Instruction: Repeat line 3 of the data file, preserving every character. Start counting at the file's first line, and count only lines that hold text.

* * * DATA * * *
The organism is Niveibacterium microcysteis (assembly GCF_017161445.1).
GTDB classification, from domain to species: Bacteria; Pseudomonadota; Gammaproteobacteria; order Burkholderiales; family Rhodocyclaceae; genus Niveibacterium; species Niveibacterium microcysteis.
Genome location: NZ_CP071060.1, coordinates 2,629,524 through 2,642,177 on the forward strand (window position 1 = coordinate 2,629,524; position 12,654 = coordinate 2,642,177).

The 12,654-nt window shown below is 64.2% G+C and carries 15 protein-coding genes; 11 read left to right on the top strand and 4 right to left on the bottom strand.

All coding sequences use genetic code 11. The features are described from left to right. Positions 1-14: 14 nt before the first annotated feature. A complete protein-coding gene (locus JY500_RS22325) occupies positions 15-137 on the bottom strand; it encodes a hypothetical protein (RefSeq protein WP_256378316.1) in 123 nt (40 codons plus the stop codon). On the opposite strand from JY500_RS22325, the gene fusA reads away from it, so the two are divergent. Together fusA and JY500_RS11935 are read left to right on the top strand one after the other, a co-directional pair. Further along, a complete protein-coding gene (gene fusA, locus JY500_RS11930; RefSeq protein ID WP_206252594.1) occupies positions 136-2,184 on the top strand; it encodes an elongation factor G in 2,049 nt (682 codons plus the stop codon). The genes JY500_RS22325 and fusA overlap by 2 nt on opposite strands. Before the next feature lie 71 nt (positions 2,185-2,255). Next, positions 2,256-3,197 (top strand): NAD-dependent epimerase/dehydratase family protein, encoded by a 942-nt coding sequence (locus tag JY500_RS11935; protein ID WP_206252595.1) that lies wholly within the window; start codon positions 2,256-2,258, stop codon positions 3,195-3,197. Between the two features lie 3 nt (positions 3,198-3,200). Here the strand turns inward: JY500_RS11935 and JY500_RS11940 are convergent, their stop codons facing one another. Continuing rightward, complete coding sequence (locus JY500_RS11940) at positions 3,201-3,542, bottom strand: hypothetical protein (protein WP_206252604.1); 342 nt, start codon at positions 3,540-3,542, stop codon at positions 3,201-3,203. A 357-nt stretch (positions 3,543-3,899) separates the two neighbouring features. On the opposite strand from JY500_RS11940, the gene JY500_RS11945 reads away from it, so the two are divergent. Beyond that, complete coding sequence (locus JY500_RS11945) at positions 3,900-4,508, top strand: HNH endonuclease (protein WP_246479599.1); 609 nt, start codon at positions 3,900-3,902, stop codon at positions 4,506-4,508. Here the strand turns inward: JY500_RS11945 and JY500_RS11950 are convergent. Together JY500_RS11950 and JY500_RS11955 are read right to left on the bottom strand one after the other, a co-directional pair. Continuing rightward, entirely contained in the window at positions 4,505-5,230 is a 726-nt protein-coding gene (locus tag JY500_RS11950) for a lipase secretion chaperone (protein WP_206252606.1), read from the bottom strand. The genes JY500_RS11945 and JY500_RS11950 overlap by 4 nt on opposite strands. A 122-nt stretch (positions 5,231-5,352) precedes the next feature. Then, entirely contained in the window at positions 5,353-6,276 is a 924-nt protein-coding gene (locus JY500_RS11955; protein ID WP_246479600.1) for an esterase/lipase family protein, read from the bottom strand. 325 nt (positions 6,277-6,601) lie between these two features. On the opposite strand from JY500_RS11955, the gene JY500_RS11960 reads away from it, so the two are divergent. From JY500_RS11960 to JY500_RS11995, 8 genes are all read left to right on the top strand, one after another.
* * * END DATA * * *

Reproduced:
Genome location: NZ_CP071060.1, coordinates 2,629,524 through 2,642,177 on the forward strand (window position 1 = coordinate 2,629,524; position 12,654 = coordinate 2,642,177).